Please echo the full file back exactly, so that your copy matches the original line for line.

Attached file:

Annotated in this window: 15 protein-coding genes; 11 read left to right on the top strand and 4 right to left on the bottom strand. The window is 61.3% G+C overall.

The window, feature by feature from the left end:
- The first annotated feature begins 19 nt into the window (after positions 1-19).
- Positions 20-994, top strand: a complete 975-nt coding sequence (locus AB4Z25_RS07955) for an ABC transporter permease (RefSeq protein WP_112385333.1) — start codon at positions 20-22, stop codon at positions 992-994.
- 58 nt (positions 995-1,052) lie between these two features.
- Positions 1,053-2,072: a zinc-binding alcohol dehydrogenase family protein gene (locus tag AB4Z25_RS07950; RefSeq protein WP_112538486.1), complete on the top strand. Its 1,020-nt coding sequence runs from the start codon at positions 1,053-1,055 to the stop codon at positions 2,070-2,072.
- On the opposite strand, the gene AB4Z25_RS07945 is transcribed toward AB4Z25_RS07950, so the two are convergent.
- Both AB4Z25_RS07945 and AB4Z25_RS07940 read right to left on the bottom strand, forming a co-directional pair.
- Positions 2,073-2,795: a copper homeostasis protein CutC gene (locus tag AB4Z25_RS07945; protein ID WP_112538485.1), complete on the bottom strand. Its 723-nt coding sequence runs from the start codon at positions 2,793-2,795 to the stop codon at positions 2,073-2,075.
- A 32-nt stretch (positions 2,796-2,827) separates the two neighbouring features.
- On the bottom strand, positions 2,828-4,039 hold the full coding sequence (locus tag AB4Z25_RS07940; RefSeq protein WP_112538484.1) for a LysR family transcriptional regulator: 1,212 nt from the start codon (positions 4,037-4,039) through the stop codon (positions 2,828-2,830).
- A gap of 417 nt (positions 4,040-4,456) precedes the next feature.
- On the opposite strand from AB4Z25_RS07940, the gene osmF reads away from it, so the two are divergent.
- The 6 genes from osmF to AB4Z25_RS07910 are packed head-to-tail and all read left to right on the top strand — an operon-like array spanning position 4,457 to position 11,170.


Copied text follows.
Annotated in this window: 15 protein-coding genes; 11 read left to right on the top strand and 4 right to left on the bottom strand. The window is 61.3% G+C overall.

The window, feature by feature from the left end:
- The first annotated feature begins 19 nt into the window (after positions 1-19).
- Positions 20-994, top strand: a complete 975-nt coding sequence (locus AB4Z25_RS07955) for an ABC transporter permease (RefSeq protein WP_112385333.1) — start codon at positions 20-22, stop codon at positions 992-994.
- 58 nt (positions 995-1,052) lie between these two features.
- Positions 1,053-2,072: a zinc-binding alcohol dehydrogenase family protein gene (locus tag AB4Z25_RS07950; RefSeq protein WP_112538486.1), complete on the top strand. Its 1,020-nt coding sequence runs from the start codon at positions 1,053-1,055 to the stop codon at positions 2,070-2,072.
- On the opposite strand, the gene AB4Z25_RS07945 is transcribed toward AB4Z25_RS07950, so the two are convergent.
- Both AB4Z25_RS07945 and AB4Z25_RS07940 read right to left on the bottom strand, forming a co-directional pair.
- Positions 2,073-2,795: a copper homeostasis protein CutC gene (locus tag AB4Z25_RS07945; protein ID WP_112538485.1), complete on the bottom strand. Its 723-nt coding sequence runs from the start codon at positions 2,793-2,795 to the stop codon at positions 2,073-2,075.
- A 32-nt stretch (positions 2,796-2,827) separates the two neighbouring features.
- On the bottom strand, positions 2,828-4,039 hold the full coding sequence (locus tag AB4Z25_RS07940; RefSeq protein WP_112538484.1) for a LysR family transcriptional regulator: 1,212 nt from the start codon (positions 4,037-4,039) through the stop codon (positions 2,828-2,830).
- A gap of 417 nt (positions 4,040-4,456) precedes the next feature.
- On the opposite strand from AB4Z25_RS07940, the gene osmF reads away from it, so the two are divergent.
- The 6 genes from osmF to AB4Z25_RS07910 are packed head-to-tail and all read left to right on the top strand — an operon-like array spanning position 4,457 to position 11,170.